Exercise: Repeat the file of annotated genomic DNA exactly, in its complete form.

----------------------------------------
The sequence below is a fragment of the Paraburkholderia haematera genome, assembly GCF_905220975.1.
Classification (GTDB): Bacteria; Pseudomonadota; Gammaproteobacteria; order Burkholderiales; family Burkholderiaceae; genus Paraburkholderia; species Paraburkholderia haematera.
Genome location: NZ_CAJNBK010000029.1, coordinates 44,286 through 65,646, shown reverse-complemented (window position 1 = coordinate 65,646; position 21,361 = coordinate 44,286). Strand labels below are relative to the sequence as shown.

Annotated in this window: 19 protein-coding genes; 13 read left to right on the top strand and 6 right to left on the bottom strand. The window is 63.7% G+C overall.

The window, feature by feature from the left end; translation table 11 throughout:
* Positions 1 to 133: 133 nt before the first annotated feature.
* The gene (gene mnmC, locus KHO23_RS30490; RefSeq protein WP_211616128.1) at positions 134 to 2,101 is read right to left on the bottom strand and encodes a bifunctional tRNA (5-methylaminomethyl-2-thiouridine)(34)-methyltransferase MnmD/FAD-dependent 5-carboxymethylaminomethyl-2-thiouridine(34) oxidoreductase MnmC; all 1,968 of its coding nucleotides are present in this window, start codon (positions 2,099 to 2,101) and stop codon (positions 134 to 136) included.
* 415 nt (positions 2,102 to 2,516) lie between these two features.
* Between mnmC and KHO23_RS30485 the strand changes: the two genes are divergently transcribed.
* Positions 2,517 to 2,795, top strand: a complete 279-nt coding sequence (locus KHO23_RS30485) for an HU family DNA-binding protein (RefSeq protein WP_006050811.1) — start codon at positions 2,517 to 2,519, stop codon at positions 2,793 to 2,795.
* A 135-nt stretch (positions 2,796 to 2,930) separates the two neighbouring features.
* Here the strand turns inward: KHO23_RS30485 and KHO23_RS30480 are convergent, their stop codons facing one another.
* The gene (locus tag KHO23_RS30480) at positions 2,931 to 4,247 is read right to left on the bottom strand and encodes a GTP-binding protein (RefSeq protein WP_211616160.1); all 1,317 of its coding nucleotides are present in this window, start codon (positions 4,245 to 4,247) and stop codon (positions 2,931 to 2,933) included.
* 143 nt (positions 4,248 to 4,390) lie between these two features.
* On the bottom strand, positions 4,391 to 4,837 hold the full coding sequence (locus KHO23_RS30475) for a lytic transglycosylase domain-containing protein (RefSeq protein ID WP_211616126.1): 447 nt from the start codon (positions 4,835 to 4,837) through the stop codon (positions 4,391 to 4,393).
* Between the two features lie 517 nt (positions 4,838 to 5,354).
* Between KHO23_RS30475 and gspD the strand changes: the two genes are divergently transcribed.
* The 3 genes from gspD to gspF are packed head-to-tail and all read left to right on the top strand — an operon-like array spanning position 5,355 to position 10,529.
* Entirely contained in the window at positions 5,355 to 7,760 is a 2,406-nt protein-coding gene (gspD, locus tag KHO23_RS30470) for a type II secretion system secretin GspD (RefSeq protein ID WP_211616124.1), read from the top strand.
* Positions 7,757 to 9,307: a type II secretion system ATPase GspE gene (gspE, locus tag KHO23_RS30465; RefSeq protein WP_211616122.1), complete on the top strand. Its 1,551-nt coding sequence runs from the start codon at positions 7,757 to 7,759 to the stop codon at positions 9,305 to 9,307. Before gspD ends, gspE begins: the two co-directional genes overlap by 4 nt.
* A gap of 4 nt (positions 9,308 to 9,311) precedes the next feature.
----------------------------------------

The sequence below is a fragment of the Paraburkholderia haematera genome, assembly GCF_905220975.1.
Classification (GTDB): Bacteria; Pseudomonadota; Gammaproteobacteria; order Burkholderiales; family Burkholderiaceae; genus Paraburkholderia; species Paraburkholderia haematera.
Genome location: NZ_CAJNBK010000029.1, coordinates 44,286 through 65,646, shown reverse-complemented (window position 1 = coordinate 65,646; position 21,361 = coordinate 44,286). Strand labels below are relative to the sequence as shown.

Annotated in this window: 19 protein-coding genes; 13 read left to right on the top strand and 6 right to left on the bottom strand. The window is 63.7% G+C overall.

The window, feature by feature from the left end; translation table 11 throughout:
* Positions 1 to 133: 133 nt before the first annotated feature.
* The gene (gene mnmC, locus KHO23_RS30490; RefSeq protein WP_211616128.1) at positions 134 to 2,101 is read right to left on the bottom strand and encodes a bifunctional tRNA (5-methylaminomethyl-2-thiouridine)(34)-methyltransferase MnmD/FAD-dependent 5-carboxymethylaminomethyl-2-thiouridine(34) oxidoreductase MnmC; all 1,968 of its coding nucleotides are present in this window, start codon (positions 2,099 to 2,101) and stop codon (positions 134 to 136) included.
* 415 nt (positions 2,102 to 2,516) lie between these two features.
* Between mnmC and KHO23_RS30485 the strand changes: the two genes are divergently transcribed.
* Positions 2,517 to 2,795, top strand: a complete 279-nt coding sequence (locus KHO23_RS30485) for an HU family DNA-binding protein (RefSeq protein WP_006050811.1) — start codon at positions 2,517 to 2,519, stop codon at positions 2,793 to 2,795.
* A 135-nt stretch (positions 2,796 to 2,930) separates the two neighbouring features.
* Here the strand turns inward: KHO23_RS30485 and KHO23_RS30480 are convergent, their stop codons facing one another.
* The gene (locus tag KHO23_RS30480) at positions 2,931 to 4,247 is read right to left on the bottom strand and encodes a GTP-binding protein (RefSeq protein WP_211616160.1); all 1,317 of its coding nucleotides are present in this window, start codon (positions 4,245 to 4,247) and stop codon (positions 2,931 to 2,933) included.
* 143 nt (positions 4,248 to 4,390) lie between these two features.
* On the bottom strand, positions 4,391 to 4,837 hold the full coding sequence (locus KHO23_RS30475) for a lytic transglycosylase domain-containing protein (RefSeq protein ID WP_211616126.1): 447 nt from the start codon (positions 4,835 to 4,837) through the stop codon (positions 4,391 to 4,393).
* Between the two features lie 517 nt (positions 4,838 to 5,354).
* Between KHO23_RS30475 and gspD the strand changes: the two genes are divergently transcribed.
* The 3 genes from gspD to gspF are packed head-to-tail and all read left to right on the top strand — an operon-like array spanning position 5,355 to position 10,529.
* Entirely contained in the window at positions 5,355 to 7,760 is a 2,406-nt protein-coding gene (gspD, locus tag KHO23_RS30470) for a type II secretion system secretin GspD (RefSeq protein ID WP_211616124.1), read from the top strand.
* Positions 7,757 to 9,307: a type II secretion system ATPase GspE gene (gspE, locus tag KHO23_RS30465; RefSeq protein WP_211616122.1), complete on the top strand. Its 1,551-nt coding sequence runs from the start codon at positions 7,757 to 7,759 to the stop codon at positions 9,305 to 9,307. Before gspD ends, gspE begins: the two co-directional genes overlap by 4 nt.
* A gap of 4 nt (positions 9,308 to 9,311) precedes the next feature.